The Akali agitation launched between 1980 and 1985 spawned a lunatic fringe of paranoid-killers among the Keshadharis whose activities brought death and destruction to many and sowed seeds of distrust between the Keshadharis and their fellow countrymen. The aim of this lunatic fringe of terrorists was to impose a second partition on the nation and establish a theocratic-military state which they termed 'Khalistan'. The arguements put forth in favour of another vivisection Of the motherland included the Keshadharis being a separate nationality which before the coming of the British the Keshadharis had their own state under Maharaja Ranjit Singh Ji and that the Sikhs made maximum sacrifices during the freedom struggle but are now denied their pound of flesh. Yes, the Keshadharis made innumerable sacrifices during the freedom struggle (and the Partition) starting with the Gaddar movement. There were Kesahdharis like Bhagat Singh - but then there were Rajguru and Sukhdev also with him. Just as the Keshadharis had a kingdom, before the coming of the British, the Marathas also had their empire and so had many others. With this logic every linguistic group should have its own nation. And extending this logic to its foolish end, every individual should be an independent nation.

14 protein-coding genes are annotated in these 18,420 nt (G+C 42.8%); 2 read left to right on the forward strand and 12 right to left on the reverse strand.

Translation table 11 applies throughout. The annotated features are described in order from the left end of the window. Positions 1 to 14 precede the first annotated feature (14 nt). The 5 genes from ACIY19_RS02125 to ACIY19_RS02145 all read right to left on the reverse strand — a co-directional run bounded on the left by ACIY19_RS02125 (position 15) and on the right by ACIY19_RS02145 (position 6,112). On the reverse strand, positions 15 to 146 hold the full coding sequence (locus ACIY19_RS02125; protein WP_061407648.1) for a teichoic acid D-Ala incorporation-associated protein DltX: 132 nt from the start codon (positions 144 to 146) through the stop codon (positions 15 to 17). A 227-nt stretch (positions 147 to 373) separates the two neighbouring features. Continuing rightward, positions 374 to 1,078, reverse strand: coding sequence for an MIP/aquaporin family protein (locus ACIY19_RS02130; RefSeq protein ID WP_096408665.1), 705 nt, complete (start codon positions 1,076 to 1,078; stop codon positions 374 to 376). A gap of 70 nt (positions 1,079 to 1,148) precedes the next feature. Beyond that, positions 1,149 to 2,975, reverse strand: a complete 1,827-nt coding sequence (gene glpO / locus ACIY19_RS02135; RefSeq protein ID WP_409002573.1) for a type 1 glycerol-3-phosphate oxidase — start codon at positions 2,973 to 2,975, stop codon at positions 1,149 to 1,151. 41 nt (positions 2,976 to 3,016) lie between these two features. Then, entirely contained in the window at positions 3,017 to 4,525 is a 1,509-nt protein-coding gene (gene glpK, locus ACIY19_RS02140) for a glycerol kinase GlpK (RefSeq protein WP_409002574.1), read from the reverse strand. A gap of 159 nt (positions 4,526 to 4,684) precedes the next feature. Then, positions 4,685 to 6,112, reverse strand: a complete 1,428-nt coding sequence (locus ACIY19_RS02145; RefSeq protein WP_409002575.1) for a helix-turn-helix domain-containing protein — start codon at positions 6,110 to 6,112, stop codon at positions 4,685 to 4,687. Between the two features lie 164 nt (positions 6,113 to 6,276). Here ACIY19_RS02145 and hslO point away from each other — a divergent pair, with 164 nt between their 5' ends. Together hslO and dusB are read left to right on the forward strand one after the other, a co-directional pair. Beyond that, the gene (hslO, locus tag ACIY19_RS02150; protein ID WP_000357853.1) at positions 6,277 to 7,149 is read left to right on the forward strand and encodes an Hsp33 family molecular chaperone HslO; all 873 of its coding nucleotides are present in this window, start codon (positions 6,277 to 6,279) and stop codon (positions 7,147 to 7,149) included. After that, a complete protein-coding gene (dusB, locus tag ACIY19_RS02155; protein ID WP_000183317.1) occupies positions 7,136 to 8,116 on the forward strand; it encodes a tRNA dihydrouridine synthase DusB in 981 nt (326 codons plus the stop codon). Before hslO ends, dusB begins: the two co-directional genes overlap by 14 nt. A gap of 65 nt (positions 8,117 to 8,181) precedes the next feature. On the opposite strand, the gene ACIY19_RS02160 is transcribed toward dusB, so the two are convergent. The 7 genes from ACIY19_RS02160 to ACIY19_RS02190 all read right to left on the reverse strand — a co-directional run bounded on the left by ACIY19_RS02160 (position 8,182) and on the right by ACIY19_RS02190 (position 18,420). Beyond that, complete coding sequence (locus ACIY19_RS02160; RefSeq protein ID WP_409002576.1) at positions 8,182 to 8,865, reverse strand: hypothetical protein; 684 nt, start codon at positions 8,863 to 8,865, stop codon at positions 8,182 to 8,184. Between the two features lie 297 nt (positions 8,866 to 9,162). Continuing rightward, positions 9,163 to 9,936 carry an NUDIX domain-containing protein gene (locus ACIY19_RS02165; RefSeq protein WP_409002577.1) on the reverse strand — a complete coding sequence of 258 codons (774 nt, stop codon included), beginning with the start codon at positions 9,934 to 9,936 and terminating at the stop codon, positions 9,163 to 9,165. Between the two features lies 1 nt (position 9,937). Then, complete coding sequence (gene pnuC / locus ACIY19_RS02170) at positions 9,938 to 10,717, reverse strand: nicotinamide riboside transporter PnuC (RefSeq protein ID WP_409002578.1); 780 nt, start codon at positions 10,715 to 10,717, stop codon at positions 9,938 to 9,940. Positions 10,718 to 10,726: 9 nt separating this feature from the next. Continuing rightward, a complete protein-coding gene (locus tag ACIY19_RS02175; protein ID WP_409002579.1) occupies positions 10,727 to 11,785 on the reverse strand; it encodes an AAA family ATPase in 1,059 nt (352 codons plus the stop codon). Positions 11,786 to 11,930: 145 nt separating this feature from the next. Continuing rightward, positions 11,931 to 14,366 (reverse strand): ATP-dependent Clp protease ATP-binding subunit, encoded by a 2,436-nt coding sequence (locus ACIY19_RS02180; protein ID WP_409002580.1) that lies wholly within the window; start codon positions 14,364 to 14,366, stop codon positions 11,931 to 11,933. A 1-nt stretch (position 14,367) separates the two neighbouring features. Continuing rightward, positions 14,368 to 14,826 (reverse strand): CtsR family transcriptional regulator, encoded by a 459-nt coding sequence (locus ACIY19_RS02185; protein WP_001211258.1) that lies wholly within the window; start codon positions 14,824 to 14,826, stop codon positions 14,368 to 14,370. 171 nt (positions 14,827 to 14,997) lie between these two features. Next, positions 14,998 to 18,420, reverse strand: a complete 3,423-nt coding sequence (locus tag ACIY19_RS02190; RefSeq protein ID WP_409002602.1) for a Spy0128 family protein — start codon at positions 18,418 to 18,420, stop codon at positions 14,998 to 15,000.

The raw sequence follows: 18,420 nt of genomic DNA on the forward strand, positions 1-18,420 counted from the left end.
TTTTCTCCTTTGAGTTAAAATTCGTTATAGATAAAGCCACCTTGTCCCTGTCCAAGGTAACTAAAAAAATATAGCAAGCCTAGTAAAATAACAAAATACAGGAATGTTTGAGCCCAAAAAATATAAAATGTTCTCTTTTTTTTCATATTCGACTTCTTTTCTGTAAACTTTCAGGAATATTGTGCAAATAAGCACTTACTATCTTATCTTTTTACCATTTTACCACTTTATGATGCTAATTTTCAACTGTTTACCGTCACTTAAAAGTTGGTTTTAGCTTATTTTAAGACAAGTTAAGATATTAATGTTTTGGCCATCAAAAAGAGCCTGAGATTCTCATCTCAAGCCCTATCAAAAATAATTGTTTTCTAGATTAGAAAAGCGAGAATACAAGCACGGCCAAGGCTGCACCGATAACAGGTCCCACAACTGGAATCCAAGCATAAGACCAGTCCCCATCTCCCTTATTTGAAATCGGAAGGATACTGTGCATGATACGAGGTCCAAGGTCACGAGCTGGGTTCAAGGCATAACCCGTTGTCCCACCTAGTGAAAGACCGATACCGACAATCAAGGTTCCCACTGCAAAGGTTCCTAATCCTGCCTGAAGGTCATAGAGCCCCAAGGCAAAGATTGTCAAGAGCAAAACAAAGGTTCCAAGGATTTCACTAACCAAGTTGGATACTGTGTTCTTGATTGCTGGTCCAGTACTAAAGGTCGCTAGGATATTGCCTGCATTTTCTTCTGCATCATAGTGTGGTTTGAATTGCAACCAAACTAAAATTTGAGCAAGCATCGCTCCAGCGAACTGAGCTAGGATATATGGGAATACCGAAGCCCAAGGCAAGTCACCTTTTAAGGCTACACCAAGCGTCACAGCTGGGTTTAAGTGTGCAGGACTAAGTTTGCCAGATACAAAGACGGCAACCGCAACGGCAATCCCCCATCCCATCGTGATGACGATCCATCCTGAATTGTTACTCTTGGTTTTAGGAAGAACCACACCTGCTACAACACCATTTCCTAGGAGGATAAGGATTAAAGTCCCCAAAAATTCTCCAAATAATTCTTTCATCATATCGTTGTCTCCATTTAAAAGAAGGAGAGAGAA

But then the such ways of thinking on part of the terrorists, contributed to vitiate the environment and create notions among the Keshadharis and Sahejdharis (in the context of Punjab and Hindus in the rest of the country) being different communities. Those in the lunatic fringe of terrorism also nutured exaggerated notions about the valour and bravery of the Keshadharis which although true was not something that could be monopolised by people in any one part of the country (or for that matter in any one part of the world). But these notions fuelled a false pride among the lunatic fringe and among those Keshadharis who decided to fall for their propoganda. The terrorists argued in such a way as if they were the only one's with a martial tradition and that others like the Rajputs, Jats, Marathas and Gurkhas, existed only in the imagination of historians.